Hypofractionated radiotherapy for complicated bone metastases in patients with poor performance status: a phase II international trial



To evaluate the efficacy and safety of hypofractionated radiotherapy (16 Gy in 2 fractions, 1 week apart) in patients with complicated bone metastases and poor performance status.


A prospective single-arm phase II clinical trial was conducted from July 2014 to May 2016. The primary endpoint was pain response as defined in the International Consensus on Palliative Radiotherapy Endpoints. Secondary endpoints included quality of life as measured by quality of life questionnaire (QLQ) PAL-15 and QLQ-BM22 European Organisation for Research and Treatment of Cancer guidelines, pain flare, adverse events, re-irradiation, and skeletal complications.


Fifty patients were enrolled. There were 23 men with a median age of 58 years (range 26-86). Of the 50 patients, 38 had an extraosseous soft tissue component, 18 needed postsurgical radiation, 3 had neuropathic pain, and 3 had an impending fracture in a weight-bearing bone. At 2 months, 33 patients were alive (66%). Four (12.5%) had a complete response and 12 (37.5%) had a partial response. A statistically significant improvement was seen in the functional interference (p = 0.01) and psychosocial aspects (p = 0.03) of the BM22. No patient had spinal cord compression. One patient required surgery for pathologic fracture, and another re-irradiation.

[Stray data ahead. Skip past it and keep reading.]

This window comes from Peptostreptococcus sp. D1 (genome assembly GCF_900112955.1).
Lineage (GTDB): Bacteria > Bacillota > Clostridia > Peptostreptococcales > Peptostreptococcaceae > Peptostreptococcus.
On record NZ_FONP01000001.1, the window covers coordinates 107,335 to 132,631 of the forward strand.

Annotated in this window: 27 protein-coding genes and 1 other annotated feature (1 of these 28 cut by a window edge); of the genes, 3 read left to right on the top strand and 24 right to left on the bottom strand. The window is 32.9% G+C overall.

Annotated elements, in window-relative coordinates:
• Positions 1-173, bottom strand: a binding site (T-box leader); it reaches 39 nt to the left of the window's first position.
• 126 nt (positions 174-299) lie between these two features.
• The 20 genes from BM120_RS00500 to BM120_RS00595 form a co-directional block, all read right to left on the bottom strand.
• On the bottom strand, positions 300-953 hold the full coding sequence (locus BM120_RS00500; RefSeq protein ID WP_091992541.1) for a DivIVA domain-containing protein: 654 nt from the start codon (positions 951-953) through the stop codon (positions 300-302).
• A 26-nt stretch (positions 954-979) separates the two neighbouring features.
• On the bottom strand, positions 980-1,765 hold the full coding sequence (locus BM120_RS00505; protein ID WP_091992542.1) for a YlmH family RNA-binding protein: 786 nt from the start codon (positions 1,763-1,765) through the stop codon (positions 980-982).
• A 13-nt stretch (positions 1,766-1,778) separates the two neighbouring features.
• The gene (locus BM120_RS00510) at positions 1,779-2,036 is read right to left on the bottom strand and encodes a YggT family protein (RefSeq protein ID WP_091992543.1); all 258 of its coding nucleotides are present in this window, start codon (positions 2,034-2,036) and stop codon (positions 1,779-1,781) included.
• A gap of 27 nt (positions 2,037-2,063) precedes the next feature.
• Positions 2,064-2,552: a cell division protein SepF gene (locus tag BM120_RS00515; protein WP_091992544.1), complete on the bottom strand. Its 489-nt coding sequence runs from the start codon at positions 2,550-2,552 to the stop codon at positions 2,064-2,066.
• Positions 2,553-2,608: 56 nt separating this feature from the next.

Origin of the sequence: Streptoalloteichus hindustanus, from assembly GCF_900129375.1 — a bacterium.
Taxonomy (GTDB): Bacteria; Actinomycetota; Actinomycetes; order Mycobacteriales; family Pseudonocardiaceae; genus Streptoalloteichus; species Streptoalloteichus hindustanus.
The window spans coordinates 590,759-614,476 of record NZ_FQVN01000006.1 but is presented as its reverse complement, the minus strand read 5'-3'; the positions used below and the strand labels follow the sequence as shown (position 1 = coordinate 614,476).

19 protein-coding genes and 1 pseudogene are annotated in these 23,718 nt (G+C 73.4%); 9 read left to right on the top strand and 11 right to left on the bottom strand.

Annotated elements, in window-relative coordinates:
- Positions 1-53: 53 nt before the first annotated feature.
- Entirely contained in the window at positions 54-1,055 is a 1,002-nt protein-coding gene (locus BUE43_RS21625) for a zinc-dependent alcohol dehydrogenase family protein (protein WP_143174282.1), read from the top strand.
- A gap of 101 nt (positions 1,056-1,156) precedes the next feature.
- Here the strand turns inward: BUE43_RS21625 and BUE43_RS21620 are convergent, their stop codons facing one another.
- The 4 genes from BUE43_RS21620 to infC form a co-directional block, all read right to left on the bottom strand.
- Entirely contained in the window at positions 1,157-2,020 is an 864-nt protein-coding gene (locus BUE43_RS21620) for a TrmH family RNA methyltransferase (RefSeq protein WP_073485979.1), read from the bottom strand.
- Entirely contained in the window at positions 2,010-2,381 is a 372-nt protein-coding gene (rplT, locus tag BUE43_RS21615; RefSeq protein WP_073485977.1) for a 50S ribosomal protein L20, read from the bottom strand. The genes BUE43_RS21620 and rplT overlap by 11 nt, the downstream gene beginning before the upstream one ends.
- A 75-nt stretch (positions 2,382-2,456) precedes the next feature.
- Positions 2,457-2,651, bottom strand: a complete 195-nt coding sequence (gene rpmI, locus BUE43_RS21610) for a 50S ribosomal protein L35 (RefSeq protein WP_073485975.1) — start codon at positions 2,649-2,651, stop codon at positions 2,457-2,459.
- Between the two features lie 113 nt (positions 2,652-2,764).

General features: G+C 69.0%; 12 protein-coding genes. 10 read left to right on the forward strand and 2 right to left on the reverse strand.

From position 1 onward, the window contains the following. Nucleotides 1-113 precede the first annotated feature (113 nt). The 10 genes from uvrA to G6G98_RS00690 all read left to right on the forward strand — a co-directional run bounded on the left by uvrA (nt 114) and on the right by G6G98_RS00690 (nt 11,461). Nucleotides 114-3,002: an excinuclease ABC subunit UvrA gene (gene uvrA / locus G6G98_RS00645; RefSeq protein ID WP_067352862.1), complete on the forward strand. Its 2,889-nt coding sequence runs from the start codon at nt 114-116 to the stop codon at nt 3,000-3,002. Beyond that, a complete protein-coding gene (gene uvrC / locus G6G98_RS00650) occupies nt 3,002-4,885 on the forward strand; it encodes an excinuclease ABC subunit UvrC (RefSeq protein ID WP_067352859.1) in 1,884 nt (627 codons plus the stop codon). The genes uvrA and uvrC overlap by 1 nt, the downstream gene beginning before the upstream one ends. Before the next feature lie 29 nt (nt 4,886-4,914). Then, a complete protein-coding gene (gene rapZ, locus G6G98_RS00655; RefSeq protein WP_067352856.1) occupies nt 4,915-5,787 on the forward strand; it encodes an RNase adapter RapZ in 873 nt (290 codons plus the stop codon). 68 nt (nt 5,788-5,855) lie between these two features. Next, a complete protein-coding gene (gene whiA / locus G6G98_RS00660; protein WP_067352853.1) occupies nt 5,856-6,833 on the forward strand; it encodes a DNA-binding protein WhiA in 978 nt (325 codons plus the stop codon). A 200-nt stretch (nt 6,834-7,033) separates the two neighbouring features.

Hypofractionated radiotherapy (16 Gy in 2 fractions of 8 Gy 1 week apart) achieved satisfactory pain relief and safety results in patients with complicated bone metastases and poor performance status.

Post author correction




Mauricio F. Silva, Gustavo N. Marta, Felipe P.C. Lisboa, Guilherme Watte, Fabio Trippa, Ernesto Maranzano, Neiro W. da Motta, Marko Popovic, Tuan Ha, Bryan Burmeister, Edward Chow

Article History


Financial support: No financial support was received for this submission.
Conflict of interest: None of the authors has conflict of interest with this submission.

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  •  Radiation Oncology Unit, Hospital de Caridade Astrogildo de Azevedo, Santa Maria, Rio Grande do Sul - Brazil
  •  Radiation Oncology Department, Universidade Federal de Ciências da Saúde de Porto Alegre, Porto Alegre, Rio Grande do Sul - Brazil
  •  Radiation Oncology Department, Hospital Sírio-Libanês, São Paulo - Brazil
  •  Department of Radiology and Oncology of University of São Paulo, Instituto do Câncer do Estado de São Paulo (ICESP), Faculdade de Medicina da Universidade de São Paulo, São Paulo - Brazil
  •  Radiology Department, Liverpool Heart and Chest Hospital NHS Foundation Trust, Liverpool, Merseyside - United Kingdom
  •  Radiation Oncology Department, “S. Maria” Hospital, Terni - Italy
  •  Radiation Oncology Department, Sunnybrook Odette Cancer Centre, University of Toronto, Toronto - Canada
  •  Radiation Oncology Centres, Fraser Coast, Queensland - Australia
  •  Radiation Oncology Department, Princess Alexandra Hospital, Brisbane, Queensland - Australia

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